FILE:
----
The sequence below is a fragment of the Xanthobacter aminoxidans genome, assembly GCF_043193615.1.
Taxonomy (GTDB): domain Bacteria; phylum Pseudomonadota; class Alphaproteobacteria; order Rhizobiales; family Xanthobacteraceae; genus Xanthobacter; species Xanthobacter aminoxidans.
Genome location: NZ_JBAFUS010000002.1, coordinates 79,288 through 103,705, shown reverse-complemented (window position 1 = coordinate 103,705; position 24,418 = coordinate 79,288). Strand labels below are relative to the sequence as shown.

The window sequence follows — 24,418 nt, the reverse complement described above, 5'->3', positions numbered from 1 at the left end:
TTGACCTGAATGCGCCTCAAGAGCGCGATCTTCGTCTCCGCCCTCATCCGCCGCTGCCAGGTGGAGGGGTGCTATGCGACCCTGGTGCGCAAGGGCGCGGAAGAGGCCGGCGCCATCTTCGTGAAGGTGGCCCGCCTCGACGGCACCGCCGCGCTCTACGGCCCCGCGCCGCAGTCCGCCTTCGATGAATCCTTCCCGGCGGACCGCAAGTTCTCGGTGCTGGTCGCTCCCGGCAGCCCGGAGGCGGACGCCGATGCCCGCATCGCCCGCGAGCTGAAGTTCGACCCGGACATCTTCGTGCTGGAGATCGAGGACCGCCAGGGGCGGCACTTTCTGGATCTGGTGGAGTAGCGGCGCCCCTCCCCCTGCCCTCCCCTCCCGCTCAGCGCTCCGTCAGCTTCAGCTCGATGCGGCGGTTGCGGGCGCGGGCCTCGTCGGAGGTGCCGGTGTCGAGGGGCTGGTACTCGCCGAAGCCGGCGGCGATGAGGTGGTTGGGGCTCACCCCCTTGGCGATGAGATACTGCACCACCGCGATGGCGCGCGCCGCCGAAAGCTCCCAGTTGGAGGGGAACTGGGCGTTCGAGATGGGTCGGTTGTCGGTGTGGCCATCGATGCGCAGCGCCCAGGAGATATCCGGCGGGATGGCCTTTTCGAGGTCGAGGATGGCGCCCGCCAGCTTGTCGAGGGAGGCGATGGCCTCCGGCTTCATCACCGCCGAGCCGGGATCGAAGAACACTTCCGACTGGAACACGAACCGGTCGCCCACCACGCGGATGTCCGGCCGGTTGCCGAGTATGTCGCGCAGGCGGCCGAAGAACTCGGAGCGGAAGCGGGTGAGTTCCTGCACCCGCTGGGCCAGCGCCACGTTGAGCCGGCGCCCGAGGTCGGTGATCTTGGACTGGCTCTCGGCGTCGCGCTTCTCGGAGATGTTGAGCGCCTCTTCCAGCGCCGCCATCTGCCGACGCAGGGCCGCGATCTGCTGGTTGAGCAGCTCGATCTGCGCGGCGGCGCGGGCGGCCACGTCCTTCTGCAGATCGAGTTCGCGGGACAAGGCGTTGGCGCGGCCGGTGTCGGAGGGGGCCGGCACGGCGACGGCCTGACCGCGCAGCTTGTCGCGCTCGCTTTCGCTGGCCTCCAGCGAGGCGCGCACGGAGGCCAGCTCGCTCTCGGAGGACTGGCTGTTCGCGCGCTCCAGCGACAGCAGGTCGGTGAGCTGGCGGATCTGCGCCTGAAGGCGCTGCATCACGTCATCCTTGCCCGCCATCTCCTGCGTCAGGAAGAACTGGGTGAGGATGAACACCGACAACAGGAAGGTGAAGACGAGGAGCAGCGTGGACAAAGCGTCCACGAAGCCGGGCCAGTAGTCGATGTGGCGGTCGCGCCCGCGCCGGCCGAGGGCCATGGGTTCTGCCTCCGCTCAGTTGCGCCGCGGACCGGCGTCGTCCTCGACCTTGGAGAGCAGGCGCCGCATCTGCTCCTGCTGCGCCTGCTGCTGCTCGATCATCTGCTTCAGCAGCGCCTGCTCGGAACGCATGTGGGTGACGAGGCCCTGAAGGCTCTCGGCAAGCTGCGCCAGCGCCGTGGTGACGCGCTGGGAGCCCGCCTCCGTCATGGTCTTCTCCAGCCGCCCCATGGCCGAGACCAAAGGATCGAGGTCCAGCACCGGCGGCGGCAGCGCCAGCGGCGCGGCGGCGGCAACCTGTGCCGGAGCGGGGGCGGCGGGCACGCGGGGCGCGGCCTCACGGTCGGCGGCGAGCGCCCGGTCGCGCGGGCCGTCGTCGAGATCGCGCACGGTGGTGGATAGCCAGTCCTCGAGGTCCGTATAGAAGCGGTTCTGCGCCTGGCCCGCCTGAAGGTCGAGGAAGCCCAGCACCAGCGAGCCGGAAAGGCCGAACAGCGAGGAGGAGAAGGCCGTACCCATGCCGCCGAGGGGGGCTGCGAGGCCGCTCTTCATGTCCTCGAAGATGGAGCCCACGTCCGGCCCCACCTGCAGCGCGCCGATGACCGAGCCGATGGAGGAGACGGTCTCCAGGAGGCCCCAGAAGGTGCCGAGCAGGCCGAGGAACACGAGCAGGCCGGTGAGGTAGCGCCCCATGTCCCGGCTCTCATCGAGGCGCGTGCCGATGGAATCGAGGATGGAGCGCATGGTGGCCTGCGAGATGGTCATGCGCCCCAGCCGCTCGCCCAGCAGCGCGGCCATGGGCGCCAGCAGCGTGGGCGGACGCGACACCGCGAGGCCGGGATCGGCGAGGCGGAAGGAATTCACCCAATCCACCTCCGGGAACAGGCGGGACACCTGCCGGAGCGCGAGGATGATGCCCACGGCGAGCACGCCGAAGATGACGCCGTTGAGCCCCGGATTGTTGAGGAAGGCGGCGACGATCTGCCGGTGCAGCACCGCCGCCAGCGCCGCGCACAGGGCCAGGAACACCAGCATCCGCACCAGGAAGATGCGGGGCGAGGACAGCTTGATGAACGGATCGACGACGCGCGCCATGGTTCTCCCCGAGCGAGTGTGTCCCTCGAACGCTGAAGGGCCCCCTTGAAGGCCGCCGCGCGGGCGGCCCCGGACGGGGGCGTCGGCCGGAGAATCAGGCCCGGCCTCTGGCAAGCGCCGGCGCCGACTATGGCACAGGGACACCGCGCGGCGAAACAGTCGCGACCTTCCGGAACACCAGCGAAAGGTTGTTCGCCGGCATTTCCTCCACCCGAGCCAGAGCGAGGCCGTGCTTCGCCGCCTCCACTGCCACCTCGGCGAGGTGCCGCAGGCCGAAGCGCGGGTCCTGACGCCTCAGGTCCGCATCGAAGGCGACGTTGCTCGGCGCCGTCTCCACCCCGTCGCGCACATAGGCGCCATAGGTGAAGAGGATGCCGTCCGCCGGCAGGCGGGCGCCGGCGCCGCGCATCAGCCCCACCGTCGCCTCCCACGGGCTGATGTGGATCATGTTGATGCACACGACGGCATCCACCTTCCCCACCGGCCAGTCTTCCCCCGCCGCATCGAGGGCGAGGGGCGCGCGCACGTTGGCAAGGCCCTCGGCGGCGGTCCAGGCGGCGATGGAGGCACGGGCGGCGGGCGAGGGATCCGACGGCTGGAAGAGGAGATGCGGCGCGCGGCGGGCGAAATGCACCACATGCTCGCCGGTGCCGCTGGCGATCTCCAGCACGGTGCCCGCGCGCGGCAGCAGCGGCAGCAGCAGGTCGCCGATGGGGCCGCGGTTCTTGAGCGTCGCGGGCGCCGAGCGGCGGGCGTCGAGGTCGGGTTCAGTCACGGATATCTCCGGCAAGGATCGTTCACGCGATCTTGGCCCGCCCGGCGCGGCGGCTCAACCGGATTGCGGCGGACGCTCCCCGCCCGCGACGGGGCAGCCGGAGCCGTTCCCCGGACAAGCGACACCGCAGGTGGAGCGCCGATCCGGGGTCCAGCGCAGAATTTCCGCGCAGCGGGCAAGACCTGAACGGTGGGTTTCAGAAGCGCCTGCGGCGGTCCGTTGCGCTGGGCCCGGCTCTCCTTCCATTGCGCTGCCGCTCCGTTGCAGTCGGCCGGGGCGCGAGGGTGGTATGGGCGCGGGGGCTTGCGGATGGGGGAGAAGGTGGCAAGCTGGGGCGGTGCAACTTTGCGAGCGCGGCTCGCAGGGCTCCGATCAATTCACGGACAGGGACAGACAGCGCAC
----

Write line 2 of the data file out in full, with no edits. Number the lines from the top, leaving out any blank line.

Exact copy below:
Taxonomy (GTDB): domain Bacteria; phylum Pseudomonadota; class Alphaproteobacteria; order Rhizobiales; family Xanthobacteraceae; genus Xanthobacter; species Xanthobacter aminoxidans.